The Roundtable also monitored and reported on state and local fiscal conditions, impacts on the competition for service contracts, and the effects of the fiscal climate on the Faith-Based and Community Initiative. Our purpose was to test the contention that at the very time initiatives would have FBOs do more, the fiscal stringency of federal grants and state and local finances was such that public support was likely harder to achieve rather than easier. See our 2004 report, Funding Faith-Based Services in a Time of Fiscal Pressures, and our 2006 report, Getting a Piece of the Pie: Federal Grants to Faith-Based Social Service Organizations.

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Detailing the Scope of Faith-Based Social Services

The Roundtable conducted a national survey of faith-based organizations to directly assess the scope of their involvement in, knowledge about, and capacity to undertake additional social services. The survey found that American congregations, as of early 2008, were delivering a wide-range of social services – from marriage counseling to food pantries – to their members and surrounding communities. But relatively few congregations applied for government funds to provide those services, or knew about changes in federal law over the previous decade meant to ease the way for them to do so. Click here for the report.

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Gauging the Effectiveness of Faith-Based Social Services

Although there is anecdotal evidence on some programs and a host of research connecting levels of individual or family religiosity with a range of good outcomes, even as late as 2008 little empirical analysis had been conducted on the effectiveness of FBO programs.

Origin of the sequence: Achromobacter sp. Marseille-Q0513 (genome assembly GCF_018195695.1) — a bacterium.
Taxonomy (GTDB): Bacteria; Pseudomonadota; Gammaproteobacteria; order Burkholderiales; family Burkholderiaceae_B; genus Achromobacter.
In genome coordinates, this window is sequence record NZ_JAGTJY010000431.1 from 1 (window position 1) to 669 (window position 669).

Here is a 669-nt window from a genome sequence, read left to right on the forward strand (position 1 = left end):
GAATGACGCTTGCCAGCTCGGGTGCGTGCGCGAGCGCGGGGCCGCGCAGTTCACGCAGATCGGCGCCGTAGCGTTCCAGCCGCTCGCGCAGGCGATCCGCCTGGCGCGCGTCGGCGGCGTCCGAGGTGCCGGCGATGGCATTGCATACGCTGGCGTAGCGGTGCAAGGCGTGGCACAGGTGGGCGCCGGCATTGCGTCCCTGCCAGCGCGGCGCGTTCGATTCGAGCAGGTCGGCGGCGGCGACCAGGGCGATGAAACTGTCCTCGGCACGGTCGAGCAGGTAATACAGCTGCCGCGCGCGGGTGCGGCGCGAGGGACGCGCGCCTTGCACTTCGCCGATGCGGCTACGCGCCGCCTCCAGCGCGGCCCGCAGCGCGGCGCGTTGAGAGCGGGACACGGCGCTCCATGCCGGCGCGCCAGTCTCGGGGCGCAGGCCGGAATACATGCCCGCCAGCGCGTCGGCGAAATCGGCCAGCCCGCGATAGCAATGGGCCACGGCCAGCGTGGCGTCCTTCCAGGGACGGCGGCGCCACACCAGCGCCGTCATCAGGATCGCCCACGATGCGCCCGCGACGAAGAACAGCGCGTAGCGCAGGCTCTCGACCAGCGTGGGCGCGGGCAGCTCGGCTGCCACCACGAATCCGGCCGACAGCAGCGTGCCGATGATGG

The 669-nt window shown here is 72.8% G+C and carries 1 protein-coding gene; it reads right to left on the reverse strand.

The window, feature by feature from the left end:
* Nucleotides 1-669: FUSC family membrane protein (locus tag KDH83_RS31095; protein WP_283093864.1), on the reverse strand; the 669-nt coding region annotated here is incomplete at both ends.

The Roundtable developed strong instrumentation for gauging the faith character of religious and religiously-affiliated social service providers, and performed studies using matched-pair designs comparing faith-based to secular nonprofit service organizations providing: intermediate-term shelter services with case management for homeless families (Michigan), employment and training for welfare clients (Indiana), responsible parenting programs (Mississippi), and residential substance abuse treatment (Washington and Oregon). A complimentary benchmarking study draws on existing administrative data maintained by federal oversight agencies to compare program characteristics and performance, based on multiple measures, of a large number of “church-related” nursing homes and home health agencies to other nonprofit and government service providers located throughout the country.

Another comparative effectiveness study, expected to be completed in 2009, will provide unprecedented evidence on the comparative roles and performance of faith-based organizations (FBOs) in human service systems. By FBOs, we mean service providers that are directly and closely affiliated with religious institutions, or that incorporate religious elements in their operations or services. The study will enable policymakers to know, in considerable detail: the characteristics and capacities of FBOs and secular agencies of different types; whether these different kinds of organizations serve different people and provide different kinds of services; and how, after controlling for the effects of other influences, FBOs and secular agencies produce different outcomes for the people they serve. To achieve these goals, the study uses a combination of field research, client surveys, administrative data, and a clinical trial research design.

For more information on these studies, see the Roundtable's resource page on the Comparative Effectiveness of Faith-Based Social Services.